Your hair’s porosity may be less immediately apparent than your hair’s texture or thickness, but it has a much more significant impact on how your hair behaves and what it needs to look and feel its best. If the concept of hair porosity is completely new to you, check out our overview of hair porosity that breaks down the three types of hair porosity and helps you determine whether you have low, medium, or high porosity hair.
Each degree of hair porosity presents unique challenges, and low porosity hair is no different. In this guide we’ll focus on low porosity hair – we’ll learn what it is, find out how to tell if your hair is low porosity, and understand how to care for low porosity hair.
Low porosity hair is hair that is not very porous – or absorbent – and has a hard time absorbing moisture and product. Your hair’s porosity is determined by the structure of your cuticle, the outermost layer of the hair. If you were to look at a strand of hair under a microscope, you would see that it is covered by small “shingles” that overlap one another along its length. These “shingles” form your hair’s cuticle, which can open and close to accept moisture from its surroundings. In hair that is low porosity, the cuticle lays flat and the “shingles” fit tightly together creating a strong outer barrier. This tight structure results in hair that neither readily absorbs moisture nor easily releases it.
Those with low porosity hair often feel that their hair behaves a bit differently, and doesn’t take to “conventional hair wisdom” very well. If you have low porosity hair you have likely noticed that products oftentimes seem to “sit” on top of your hair instead of absorbing. You may notice that your hair takes a longer to soak through when in the shower, and may take several hours (or even days!) to completely dry after a wash. Oftentimes, those with low porosity hair find themselves with hair that is dry, straw-like, and dull, despite using moisturizing treatments and avoiding sulfates. If this sounds like your hair, try one of the easy at-home hair porosity tests.
While low porosity hair is great at retaining moisture, it’s not very good at absorbing moisture in the first place. This doesn’t mean that it’s impossible to moisturize and nourish low porosity hair; it simply means that you will need to give your hair a helping so that it can better absorb moisture. The best way to get low porosity hair to absorb moisture is by coaxing it in with heat, which opens up the cuticle and allows oils and deep conditioning treatments to better penetrate deep into the hair shaft. This is known as the greenhouse effect, and is most easily achieved at home by applying your moisturizing product of choice, wrapping your hair in a shower cap, topping it with a fresh-out-of-the-dryer warm towel, and letting it sit for at least 15-20 minutes. In a pinch, even a simple plop will do the trick, you’ll just need to let it sit for a bit longer. For faster and more thorough absorption, you can try steaming your hair to get the cuticle to open and allow moisture in. This works on the same principle as the greenhouse effect, and is even more efficient at getting your hair to absorb deep conditioners, oils, or masks for long-lasting moisture. Do this at least weekly, preferably after a wash, or even more frequently if your hair is very dry.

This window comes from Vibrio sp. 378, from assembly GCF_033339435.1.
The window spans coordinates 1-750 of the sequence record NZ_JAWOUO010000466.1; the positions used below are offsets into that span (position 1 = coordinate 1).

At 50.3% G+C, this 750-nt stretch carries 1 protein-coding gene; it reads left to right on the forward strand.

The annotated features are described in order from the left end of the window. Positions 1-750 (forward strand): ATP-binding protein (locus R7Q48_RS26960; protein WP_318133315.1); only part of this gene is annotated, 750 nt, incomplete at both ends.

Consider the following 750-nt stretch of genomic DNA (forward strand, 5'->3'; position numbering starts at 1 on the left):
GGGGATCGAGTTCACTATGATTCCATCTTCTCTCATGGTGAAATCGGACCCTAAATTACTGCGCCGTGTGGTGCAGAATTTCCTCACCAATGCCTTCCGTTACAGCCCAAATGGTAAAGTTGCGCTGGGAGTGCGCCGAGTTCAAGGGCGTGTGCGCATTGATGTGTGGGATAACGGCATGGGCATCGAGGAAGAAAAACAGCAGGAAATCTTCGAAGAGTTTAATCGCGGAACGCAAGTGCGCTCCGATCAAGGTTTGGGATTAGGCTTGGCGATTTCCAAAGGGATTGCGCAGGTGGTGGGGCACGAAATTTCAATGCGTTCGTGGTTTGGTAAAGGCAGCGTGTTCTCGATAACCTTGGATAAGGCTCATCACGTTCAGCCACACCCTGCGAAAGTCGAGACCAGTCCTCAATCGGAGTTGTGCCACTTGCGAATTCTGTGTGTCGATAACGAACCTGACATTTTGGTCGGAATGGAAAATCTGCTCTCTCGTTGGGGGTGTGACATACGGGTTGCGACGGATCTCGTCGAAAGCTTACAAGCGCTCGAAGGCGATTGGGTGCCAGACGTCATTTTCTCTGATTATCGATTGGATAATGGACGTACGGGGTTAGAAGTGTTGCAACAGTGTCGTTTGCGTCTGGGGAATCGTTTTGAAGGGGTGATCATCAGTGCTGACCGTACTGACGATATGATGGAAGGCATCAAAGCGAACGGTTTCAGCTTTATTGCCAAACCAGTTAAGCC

When washing your hair, choose only sulfate-free shampoos and pre-poo your hair whenever possible. When conditioning, add a small amount of water to your conditioner and apply it only to completely soaked hair. By watering down your conditioner, you make it easier for your hair to absorb it more thoroughly. And, of course, don’t forget to squish to condish for maximum effect! Finally, be careful when it comes to protein – low porosity hair needs very little protein, if at all. Because of its low porosity, your hair will have a harder time absorbing protein as well as high and medium porosity hair types would, and you may find yourself with the protein just sitting on top of your hair, resulting in dull, straw like hair.